With mounting British complaints over Shanghai’s lack of their native fare, something had to give. And it did. Restaurateur Harry Spencer’s eponymous restaurant Mr. Harry almost overcompensates for Shanghai’s British food drought by serving classic upon classic from bangers and mash to toad in the hole to fish and chips – almost all of which are warming and delicious.
Don’t go expecting the dim, woody bar setting where many of these dishes are traditionally eaten. The rustic charm is swapped for a spiffier feel with eggshell walls, mirrors, and campy British trinkets galore – think the upperclass eating quarters of an early 1900s cruise liner. Plenty of two-seater tables and an awesome view of Jing’an’s Nanjing West Road area make it ideal for couples.
Staff seem confused and surly, which kind’ve breaks the mood, despite them wearing natty tartan trews.
Now as a longtime expat, I’m used to the clunky service at foreign establishments, which is to be expected when a Chinese-speaking staff is forced to attend to a lot of non-Chinese-speaking expats. But at most of these places there’s still an eagerness to please that seemed absent at Mr. Harry. Staff would bungle our order without being the least bit apologetic about it.
Maybe they were going for the stereotypically snippy attitude of British servers.
So many classic eats the menu almost reads like an American parody of a British menu, but almost everything hits the spot.
Starters include Scottish smoked salmon (58RMB) and a shrimp and crab trifle (68RMB), while sides entail steamed cabbage (36RMB) and bubble and squeak (28RMB) – that’s shallow-fried leftover veg for laymen.
But it’s all about the mains. Naturally hit up the fish and chips, which is one of the better renditions in the city; wonderfully flaky with a crispy and moist, and thankfully non-soggy beer-batter crust (98RMB). Unfortunately, the mushy and grease-logged fries don’t follow suit. Overall, a solid version.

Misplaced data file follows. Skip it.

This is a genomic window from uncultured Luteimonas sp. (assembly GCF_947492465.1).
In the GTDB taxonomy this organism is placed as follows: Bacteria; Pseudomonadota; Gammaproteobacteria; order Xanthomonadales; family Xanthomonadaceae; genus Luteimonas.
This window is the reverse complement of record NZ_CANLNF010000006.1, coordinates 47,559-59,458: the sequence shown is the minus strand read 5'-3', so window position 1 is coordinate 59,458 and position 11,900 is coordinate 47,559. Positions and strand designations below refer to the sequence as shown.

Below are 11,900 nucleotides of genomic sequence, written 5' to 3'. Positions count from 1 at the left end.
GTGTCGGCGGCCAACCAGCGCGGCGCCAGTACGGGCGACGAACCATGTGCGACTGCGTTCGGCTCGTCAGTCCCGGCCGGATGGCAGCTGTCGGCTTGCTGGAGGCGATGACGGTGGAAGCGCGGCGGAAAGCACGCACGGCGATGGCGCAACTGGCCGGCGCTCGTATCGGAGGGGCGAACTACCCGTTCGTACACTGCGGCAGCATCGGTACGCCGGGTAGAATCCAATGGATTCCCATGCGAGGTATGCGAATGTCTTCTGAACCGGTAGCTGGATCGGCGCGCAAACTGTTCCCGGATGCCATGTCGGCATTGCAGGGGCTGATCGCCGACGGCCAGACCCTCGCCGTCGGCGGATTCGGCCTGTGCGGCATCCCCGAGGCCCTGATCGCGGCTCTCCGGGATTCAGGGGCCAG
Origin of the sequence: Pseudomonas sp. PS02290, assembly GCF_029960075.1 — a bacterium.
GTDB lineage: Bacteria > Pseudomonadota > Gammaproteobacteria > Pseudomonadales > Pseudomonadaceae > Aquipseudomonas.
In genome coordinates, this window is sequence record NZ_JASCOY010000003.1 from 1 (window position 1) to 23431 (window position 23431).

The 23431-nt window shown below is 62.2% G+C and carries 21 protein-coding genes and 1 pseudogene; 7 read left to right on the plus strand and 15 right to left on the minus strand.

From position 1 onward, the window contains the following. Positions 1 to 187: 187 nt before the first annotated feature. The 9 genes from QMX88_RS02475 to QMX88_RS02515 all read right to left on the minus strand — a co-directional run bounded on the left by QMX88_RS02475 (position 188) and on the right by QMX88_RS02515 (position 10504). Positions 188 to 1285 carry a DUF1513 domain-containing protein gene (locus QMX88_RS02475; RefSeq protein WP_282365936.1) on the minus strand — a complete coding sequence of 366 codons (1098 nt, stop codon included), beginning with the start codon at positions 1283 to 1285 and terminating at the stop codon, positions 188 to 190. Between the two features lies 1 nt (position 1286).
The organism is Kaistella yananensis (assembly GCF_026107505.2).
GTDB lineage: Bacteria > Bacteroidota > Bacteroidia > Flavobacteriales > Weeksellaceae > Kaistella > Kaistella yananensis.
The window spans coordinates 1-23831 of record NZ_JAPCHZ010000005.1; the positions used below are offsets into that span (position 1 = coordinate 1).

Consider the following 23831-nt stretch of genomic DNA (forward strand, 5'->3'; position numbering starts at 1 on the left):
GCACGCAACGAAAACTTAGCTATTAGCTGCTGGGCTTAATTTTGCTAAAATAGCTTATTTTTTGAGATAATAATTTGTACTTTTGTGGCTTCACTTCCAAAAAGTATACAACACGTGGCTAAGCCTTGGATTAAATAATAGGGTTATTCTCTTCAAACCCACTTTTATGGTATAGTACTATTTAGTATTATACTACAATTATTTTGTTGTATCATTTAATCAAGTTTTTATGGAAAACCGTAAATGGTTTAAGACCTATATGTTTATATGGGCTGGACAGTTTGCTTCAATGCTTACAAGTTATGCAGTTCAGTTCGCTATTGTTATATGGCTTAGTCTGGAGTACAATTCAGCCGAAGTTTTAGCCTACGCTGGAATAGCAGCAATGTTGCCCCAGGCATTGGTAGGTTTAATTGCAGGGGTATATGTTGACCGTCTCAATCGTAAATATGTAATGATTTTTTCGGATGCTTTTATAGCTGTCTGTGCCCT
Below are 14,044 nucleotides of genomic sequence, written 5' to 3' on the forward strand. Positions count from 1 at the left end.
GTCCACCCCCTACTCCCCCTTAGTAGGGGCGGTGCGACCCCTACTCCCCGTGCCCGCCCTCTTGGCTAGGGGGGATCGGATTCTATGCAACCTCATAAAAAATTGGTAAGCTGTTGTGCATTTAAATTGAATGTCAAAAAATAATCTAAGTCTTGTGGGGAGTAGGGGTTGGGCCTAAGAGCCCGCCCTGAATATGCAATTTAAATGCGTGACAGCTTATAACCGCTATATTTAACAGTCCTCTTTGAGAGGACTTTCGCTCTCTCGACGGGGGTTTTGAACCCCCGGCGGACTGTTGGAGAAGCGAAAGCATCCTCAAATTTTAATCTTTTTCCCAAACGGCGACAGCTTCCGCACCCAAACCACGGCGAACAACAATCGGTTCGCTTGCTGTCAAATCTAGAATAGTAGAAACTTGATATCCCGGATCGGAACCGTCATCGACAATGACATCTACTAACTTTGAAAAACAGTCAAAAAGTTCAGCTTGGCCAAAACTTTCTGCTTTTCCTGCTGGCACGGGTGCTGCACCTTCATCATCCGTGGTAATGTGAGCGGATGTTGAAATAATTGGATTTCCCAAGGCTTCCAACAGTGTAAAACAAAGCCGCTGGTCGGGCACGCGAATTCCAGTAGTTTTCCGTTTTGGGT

Also go for the Ploughman’s (98RMB), essentially a ham and cheese sandwich before you put it together, here with sharp Stilton and mild Red Leicester, and a scatch-made pork pie. Usually a lunch staple, at Mr. Harry it’s offered at dinner.
And of course you can’t go wrong with the banger’s and mash with onion gravy (88RMB) or the pie and mash; both of which fill you with hearth-like warmth as you devour them.
We felt slightly disappointed that such a British locale didn’t serve pints on draft, but their bottle selection is decent with Harviestoun Bitter & Twisted, Schieballion, and Old Engine Oil.
On the next go-around we’re looking forward to sampling the English Breakfast (98RMB), desserts, and Toad in the Hole (16RMB), two mini-Yorkshire puddings with sausage and gravy.
As I’ve never been to the UK, I can’t say how Mr. Harry stacks up to its UK counterparts. However, it stacks up well enough in Shanghai to earn its self-proclaimed title of “Shanghai’s first authentic British restaurant”, and proves one of the better foreign arrivals in recent months. If you’re looking for a hearty, stick-to-your ribs grub-fest, look no further than Mr. Harry.
Mr. Harry – Fifth Floor, 819 Nanjing Xi Lu, near Shimen Yi Lu, Jingan district (南京西路819号开欣商厦5楼，近石门一路). Tel: (0)21-6203-6511. Hours: 10am-10pm daily.
See a complete list of our reviews here.
Benjamin Cost is Shanghaiist’s Food Editor. Email tips, recommendations, and news updates on Shanghai’s dining scene to [email protected].